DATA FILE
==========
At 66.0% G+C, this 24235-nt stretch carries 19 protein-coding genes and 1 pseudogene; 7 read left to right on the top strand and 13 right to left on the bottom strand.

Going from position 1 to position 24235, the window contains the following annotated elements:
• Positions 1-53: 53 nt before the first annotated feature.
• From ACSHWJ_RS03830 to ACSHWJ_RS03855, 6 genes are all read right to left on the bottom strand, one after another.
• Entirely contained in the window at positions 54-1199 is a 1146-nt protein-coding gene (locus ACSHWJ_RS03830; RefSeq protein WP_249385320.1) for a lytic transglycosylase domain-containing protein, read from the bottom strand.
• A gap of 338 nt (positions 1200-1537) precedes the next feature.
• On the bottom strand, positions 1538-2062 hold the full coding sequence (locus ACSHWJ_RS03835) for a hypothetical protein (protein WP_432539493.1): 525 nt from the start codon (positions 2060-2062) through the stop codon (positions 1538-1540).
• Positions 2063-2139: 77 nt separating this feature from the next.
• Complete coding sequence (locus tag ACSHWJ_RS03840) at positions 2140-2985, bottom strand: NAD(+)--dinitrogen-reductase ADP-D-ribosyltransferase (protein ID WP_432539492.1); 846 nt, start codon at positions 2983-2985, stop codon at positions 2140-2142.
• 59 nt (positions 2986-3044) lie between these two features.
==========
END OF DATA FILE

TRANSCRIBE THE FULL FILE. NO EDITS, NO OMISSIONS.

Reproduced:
At 66.0% G+C, this 24235-nt stretch carries 19 protein-coding genes and 1 pseudogene; 7 read left to right on the top strand and 13 right to left on the bottom strand.

Going from position 1 to position 24235, the window contains the following annotated elements:
• Positions 1-53: 53 nt before the first annotated feature.
• From ACSHWJ_RS03830 to ACSHWJ_RS03855, 6 genes are all read right to left on the bottom strand, one after another.
• Entirely contained in the window at positions 54-1199 is a 1146-nt protein-coding gene (locus ACSHWJ_RS03830; RefSeq protein WP_249385320.1) for a lytic transglycosylase domain-containing protein, read from the bottom strand.
• A gap of 338 nt (positions 1200-1537) precedes the next feature.
• On the bottom strand, positions 1538-2062 hold the full coding sequence (locus ACSHWJ_RS03835) for a hypothetical protein (protein WP_432539493.1): 525 nt from the start codon (positions 2060-2062) through the stop codon (positions 1538-1540).
• Positions 2063-2139: 77 nt separating this feature from the next.
• Complete coding sequence (locus tag ACSHWJ_RS03840) at positions 2140-2985, bottom strand: NAD(+)--dinitrogen-reductase ADP-D-ribosyltransferase (protein ID WP_432539492.1); 846 nt, start codon at positions 2983-2985, stop codon at positions 2140-2142.
• 59 nt (positions 2986-3044) lie between these two features.